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Top Key West Attractions

The first time you visit Key West, or any new destination, the question asked isn’t usually what attractions should be scene but what attraction to see first, what to expect, how to get there, and how much time is needed. We’ve provided tips, advice, and other information about the top tourist attractions in Key West to help with your itinerary planning.

Mel Fisher Museum Mel Fisher Museum
Key West Aquarium Key West Aquarium
Hemingway Home Hemingway Home
Audubon House Audubon House
Duval Street Duval Street

Mel Fisher Museum

 Address 200 Greene St.
 Admission Free
 Hours 9:30 AM - 5:00 PM Daily.
 Phone (305) 294-2633
 Website www.mslfisher.org

Once a salvager’s dream, Key West in recent years attracted the attention of a modern-day treasure hunter: Mel Fisher. A long-time resident until his death in 1998, Fisher discovered the $400 million treasure of the shipwrecked Spanish galleon Nuestra Senora de Atocha in 1985. It took the indefatigable Fisher 16 years to find the ship sunk in 1622. He later found other treasure-laden ships that went to the bottom of the sea from causes such as hurricanes. Artifacts from that ships found by the famous treasure-hunter are the cornerstone of the Mel Fisher Maritime Heritage Society and Museum. Among items on display: a fortune in gold, silver bars and coins that were headed for Spain. A highlight is a gold chain worth more than a quarter of a million dollars.The museum also produces and hosts rotating exhibitions that explore different aspects of the New World’s rich maritime heritage. Interactive modules and audio and video components make this an interesting stop for visitors of all ages.

 

Key West Aquarium

 Address One Whitehead Street
 Admission $10
 Hours 10:00 AM - 6:00 PM Daily
 Phone (305) 296-2051
 Website www.keywestaquarium.com

You can find the Florida Keys’s coral reefs without getting your feet wet at the Key West Aquarium. Open since 1934, this was the area’s first tourist attraction. It has a 50,000-gallon tank with a huge variety of fish, including moray eels, sharks, sea turtles, barracuda, tropical fish, tarpon, parrotfish and grouper. The aquarium also has a touch tank for hands-on interaction between sea creatures and visitors. You can also observe feedings of resident sharks, rays and turtles as guides explain habits and habitats. Where else can you have a chance to pet a live shark? The aquarium is committed to helping protect the endangered sea turtles. It is associated with the Turtle Hospital and Florida Sea Turtle Stranding Network made up of state agencies, universities and marine parks, all involved in the rehabilitation of injured sea turtles. The Aquarium is currently home to several turtles on the mend, some of whom are permanent residents.

Guided tours are offered at 11 AM, 1 PM, 3 PM, and 4:30 PM.

 

Ernest Hemingway Home and Museum

 Admission $10
 Hours 9:00 AM - 5:00 PM Daily
 Phone (305) 294-1136
 Website www.himingwayhome.com

You can see where one of America’s best-known writers lived and worked at the Hemingway Home, which is a registered National Historic Landmark. Ernest Hemingway, who won both the Nobel and Pulitzer prices, lived in this Spanish colonial villa from 1931 to 1940. He owned the home until his death in 1961. The author wrote many of his best-known works in the second-story writing studio adjoining the house. Among those books: “For Whom the Bell Tolls” and “The Green Hills of Africa.” The home’s furnishings and atmosphere evoke the Hemingway era. The area’s first swimming pool can be found behind the house. Hemingway’s wife, Pauline, had it built as a surprise to her husband off covering the Spanish Civil War. Guides tell visitors that when he learned the pool cost $20,000, Hemingway fished out a penny and angrily tossed it to the ground, saying she had spent his last cent. Pauline had enough of a sense of humor to have the coin imbedded in the pool, where it can be seen by visitors.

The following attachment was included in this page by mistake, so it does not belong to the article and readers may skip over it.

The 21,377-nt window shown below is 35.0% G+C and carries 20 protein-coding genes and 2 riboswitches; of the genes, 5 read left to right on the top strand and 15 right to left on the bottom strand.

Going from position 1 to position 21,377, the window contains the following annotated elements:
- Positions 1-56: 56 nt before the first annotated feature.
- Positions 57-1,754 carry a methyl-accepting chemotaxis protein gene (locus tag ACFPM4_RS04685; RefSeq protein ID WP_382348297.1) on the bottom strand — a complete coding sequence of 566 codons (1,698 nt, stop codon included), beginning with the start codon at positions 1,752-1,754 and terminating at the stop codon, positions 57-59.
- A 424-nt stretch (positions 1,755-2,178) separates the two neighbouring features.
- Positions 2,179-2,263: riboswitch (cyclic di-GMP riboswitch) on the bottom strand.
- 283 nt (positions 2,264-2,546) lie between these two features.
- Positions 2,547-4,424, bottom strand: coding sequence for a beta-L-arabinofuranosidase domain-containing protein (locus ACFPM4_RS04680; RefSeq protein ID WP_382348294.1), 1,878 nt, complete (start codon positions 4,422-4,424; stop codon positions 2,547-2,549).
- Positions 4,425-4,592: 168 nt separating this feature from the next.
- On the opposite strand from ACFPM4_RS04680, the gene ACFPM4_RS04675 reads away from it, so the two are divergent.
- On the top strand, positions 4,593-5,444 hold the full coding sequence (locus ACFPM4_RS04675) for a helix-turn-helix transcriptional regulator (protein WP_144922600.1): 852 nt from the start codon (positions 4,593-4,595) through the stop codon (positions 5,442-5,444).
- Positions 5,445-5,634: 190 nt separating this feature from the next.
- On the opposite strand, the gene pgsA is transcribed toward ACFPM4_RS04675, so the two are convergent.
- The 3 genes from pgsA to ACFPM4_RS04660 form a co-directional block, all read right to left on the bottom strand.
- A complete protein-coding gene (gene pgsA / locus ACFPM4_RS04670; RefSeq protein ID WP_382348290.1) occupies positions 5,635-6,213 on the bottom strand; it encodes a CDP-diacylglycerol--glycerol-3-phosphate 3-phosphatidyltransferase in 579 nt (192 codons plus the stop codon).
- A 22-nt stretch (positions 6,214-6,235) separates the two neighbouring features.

Guided tours are offered throughout the day. And an added attraction is to make friends with some of the many six-toed cats that roam the grounds.

 

Audubon House

 Admission $10
 Hours 9:30 AM - 4:30 PM
 Phone (305) 294-2116
 Website www.aubudonhouse.com

The Audubon House & Tropical Gardens offers a look at the famous artist as well as the early years of Key West. Artist and ornithologist John James Audubon visited Key West in 1832, where he sighted and drew 19 new species for his famous “Birds of America” folio. It’s believed that many of those detailed paintings were conceived in the garden of the 205 Whitehead Street property that now houses the museum. The 19th century home, originally built by ship’s carpenters for harbor pilot and shipwreck salvager John Geiger, has 28 original Audubon engravings. It also has a gallery featuring 500 Audubon lithographs and a rare collection of porcelain birds created by British artist Dorothy Doughty.The spacious, airy house is furnished with antiques, including furniture that was salvaged by former owner Geiger. Meticulous gardens with tropical foliage, native plants and exotics surround the home. Visitors stroll along tidy brick paths to see blossoming orchids, bromeliads, towering trees, a butterfly garden and a 19th century plant nursery. After falling into disrepair, the house was saved from demolition in 1958 when it was purchased and restored by the Wolfson Family Foundation. The house marks the city’s first restoration project. The museum also has a gift shop that sells affordable, original Audubon artwork.

 


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